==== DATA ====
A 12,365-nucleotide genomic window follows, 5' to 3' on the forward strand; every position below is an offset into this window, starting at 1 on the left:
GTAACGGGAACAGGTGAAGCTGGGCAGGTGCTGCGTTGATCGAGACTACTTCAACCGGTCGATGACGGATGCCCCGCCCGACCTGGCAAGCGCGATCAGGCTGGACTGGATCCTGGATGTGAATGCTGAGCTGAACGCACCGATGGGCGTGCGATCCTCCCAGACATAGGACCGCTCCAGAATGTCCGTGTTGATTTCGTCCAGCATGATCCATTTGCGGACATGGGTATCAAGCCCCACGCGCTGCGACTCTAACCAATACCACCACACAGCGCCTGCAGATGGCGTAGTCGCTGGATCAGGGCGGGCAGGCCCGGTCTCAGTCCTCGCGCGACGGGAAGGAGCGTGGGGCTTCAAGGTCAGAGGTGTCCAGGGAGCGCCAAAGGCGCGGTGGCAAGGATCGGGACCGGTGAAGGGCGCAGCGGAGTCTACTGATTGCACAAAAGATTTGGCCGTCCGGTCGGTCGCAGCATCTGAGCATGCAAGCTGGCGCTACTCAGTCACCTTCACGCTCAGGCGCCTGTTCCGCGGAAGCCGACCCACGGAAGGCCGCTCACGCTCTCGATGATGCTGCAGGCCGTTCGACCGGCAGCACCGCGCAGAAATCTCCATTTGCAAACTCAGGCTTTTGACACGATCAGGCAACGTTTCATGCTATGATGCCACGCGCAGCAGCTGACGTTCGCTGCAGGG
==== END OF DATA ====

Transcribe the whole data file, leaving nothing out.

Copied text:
A 12,365-nucleotide genomic window follows, 5' to 3' on the forward strand; every position below is an offset into this window, starting at 1 on the left:
GTAACGGGAACAGGTGAAGCTGGGCAGGTGCTGCGTTGATCGAGACTACTTCAACCGGTCGATGACGGATGCCCCGCCCGACCTGGCAAGCGCGATCAGGCTGGACTGGATCCTGGATGTGAATGCTGAGCTGAACGCACCGATGGGCGTGCGATCCTCCCAGACATAGGACCGCTCCAGAATGTCCGTGTTGATTTCGTCCAGCATGATCCATTTGCGGACATGGGTATCAAGCCCCACGCGCTGCGACTCTAACCAATACCACCACACAGCGCCTGCAGATGGCGTAGTCGCTGGATCAGGGCGGGCAGGCCCGGTCTCAGTCCTCGCGCGACGGGAAGGAGCGTGGGGCTTCAAGGTCAGAGGTGTCCAGGGAGCGCCAAAGGCGCGGTGGCAAGGATCGGGACCGGTGAAGGGCGCAGCGGAGTCTACTGATTGCACAAAAGATTTGGCCGTCCGGTCGGTCGCAGCATCTGAGCATGCAAGCTGGCGCTACTCAGTCACCTTCACGCTCAGGCGCCTGTTCCGCGGAAGCCGACCCACGGAAGGCCGCTCACGCTCTCGATGATGCTGCAGGCCGTTCGACCGGCAGCACCGCGCAGAAATCTCCATTTGCAAACTCAGGCTTTTGACACGATCAGGCAACGTTTCATGCTATGATGCCACGCGCAGCAGCTGACGTTCGCTGCAGGG